Benchmarking Engine Applications
This application showcases the OnlyBoth Benchmarking Engine. It answers the core benchmarking questions: (1) How are we doing?, (2) Where could we improve?, (3) What has changed?, and (4) Who's best in class?
U.S. Counties (try it here)
This application makes use of publicly-available data on 3,143 counties and county-equivalents from seven different federal agencies and from the private theARDA.com, resulting in 108 data attributes for each county, covering health, policing, jobs, education, religion, employment, apartment rents, immigration, race, veterans, water usage, farmland, home ownership, and others. Read our blog post.
Tax Systems of 195 Countries (try it here)
The U.S. Agency for International Development publishes a Collecting Taxes Database on the tax systems of the world's countries. The database describes 195 countries with 33 attributes relating to various metrics and traits. We downloaded the latest available version (2012-2013) as well as an earlier 2009-2010 version, in order to form derived attributes that express changes over a three-year time period.
U.S. Nursing Homes (sign up or try it here)
This application makes use of public Nursing Home Compare data from Medicare.gov on over 15,000 U.S. nursing homes characterized by 300+ relating to nursing home geography, performance, deficiencies, ratings, ownership, management, etc.
U.S. Hospitals (try it here)
This application makes use of Hospital Compare data from Medicare.gov on 4,803 U.S. hospitals characterized by 100 attributes relating to hospital performance, patient satisfaction, treatment outcomes, geography, etc. These are augmented by several hospital rankings from U.S. News and World Report.
To see how peer anonymization would work in commercial applications, try here instead. All peers will remain anonymous, except when this default is overriden by a specified rule, which in this case is this: A peer's identity will be revealed if the peer and the target hospital are both governmental. The commercial analogy is that a peer can be revealed if it shares the same owner, or is part of a benchmarking pool.
Financials of U.S. Private Colleges (try it here)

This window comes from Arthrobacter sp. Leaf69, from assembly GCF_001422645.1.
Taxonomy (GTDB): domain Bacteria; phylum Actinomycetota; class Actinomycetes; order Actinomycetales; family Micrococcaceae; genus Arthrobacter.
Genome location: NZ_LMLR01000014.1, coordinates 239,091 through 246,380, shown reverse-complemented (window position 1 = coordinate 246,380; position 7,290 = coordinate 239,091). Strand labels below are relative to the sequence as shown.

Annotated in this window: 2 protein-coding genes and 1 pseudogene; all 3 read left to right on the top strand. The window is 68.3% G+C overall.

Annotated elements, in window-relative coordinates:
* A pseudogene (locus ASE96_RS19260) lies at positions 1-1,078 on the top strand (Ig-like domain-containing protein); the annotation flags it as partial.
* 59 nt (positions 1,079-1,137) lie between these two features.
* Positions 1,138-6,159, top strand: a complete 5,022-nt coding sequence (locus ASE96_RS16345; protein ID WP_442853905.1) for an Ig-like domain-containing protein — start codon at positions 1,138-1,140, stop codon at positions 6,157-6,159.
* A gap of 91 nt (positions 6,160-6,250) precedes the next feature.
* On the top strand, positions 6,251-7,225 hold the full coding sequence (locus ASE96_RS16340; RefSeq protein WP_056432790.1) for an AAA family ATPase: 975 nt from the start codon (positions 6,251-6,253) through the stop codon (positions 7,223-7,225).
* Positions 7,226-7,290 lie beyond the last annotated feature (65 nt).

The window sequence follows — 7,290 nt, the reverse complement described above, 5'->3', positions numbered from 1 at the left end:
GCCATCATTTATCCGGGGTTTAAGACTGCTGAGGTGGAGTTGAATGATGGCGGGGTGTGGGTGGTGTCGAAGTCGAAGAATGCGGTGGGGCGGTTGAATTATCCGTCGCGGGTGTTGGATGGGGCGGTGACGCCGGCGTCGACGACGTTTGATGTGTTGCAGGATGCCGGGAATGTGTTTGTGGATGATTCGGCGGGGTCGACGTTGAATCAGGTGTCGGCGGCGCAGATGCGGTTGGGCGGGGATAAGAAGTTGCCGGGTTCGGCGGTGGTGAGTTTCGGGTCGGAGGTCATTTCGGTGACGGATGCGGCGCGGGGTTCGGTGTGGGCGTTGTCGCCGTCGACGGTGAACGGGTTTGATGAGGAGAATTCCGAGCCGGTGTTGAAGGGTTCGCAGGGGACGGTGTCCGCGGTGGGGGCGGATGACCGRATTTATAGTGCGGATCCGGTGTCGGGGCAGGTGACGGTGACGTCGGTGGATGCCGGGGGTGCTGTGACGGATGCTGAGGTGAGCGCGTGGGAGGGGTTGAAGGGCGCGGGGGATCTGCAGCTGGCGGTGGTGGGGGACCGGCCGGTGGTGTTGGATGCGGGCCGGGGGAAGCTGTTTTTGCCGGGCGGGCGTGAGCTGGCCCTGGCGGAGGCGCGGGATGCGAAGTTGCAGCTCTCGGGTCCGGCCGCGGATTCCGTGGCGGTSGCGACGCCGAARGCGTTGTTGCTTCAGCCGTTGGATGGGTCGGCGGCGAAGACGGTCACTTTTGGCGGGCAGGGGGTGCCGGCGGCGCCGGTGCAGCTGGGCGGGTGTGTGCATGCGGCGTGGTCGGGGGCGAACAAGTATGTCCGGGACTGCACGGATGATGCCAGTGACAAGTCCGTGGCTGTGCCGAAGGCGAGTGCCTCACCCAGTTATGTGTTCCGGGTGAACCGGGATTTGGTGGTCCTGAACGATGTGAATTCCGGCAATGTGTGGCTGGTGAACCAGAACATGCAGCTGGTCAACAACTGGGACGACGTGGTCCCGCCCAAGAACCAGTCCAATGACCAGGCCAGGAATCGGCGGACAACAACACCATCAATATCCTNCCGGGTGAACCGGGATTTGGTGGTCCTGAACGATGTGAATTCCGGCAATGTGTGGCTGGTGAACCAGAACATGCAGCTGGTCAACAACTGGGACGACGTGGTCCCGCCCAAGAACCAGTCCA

This application makes use of federal Department of Education IPEDS financials data, augmented with five college rankings from the open web, on 1,889 U.S. private, post-secondary educational institutions, ranging from Harvard University to the Belle Academy of Cosmetology. All of these institutions - or colleges for short - follow the FASB accounting standard, which makes their financials directly comparable.
Of the 151 college attributes, 101 have dollar values and 11 are financial ratios, such as net income ratio and net assets ratio.
Other Technology Applications (non-Benchmarking)
These applications were developed to explore the use of OnlyBoth's discovery and writing technologies for automated content creation, for the purposes of entertainment, marketing, or self-promotion.
Major League Baseball (try it here)
Discover what makes a major league baseball player or team unique or special or how they compare to others. This application uses standard historical baseball data to discover insights and write up its factual conclusions.
The baseball application uses millions of data points (over 100,000 players and teams, each described by dozens of attributes). OnlyBoth algorithms turn this automatically into millions of words of insight about batters, pitchers, and teams and comparisons among them..
U.S. Colleges (try it here)
Discover what makes a college unique, special, surprising, or similar to others. This application cites a rich diversity of facts and opinions, from dozens of sources, to discover insights and write up its factual conclusions. If you don't like a particular fact, blame it on the source data (it might be in error) or blame the college itself.
The colleges application uses over 500,000 data (3,000+ colleges described by 180+ attributes). OnlyBoth algorithms turn this automatically into 30 Moby Dicks of insight about individual and pairings of colleges (37 Mbytes, 6 million words, and 75,000 paragraphs).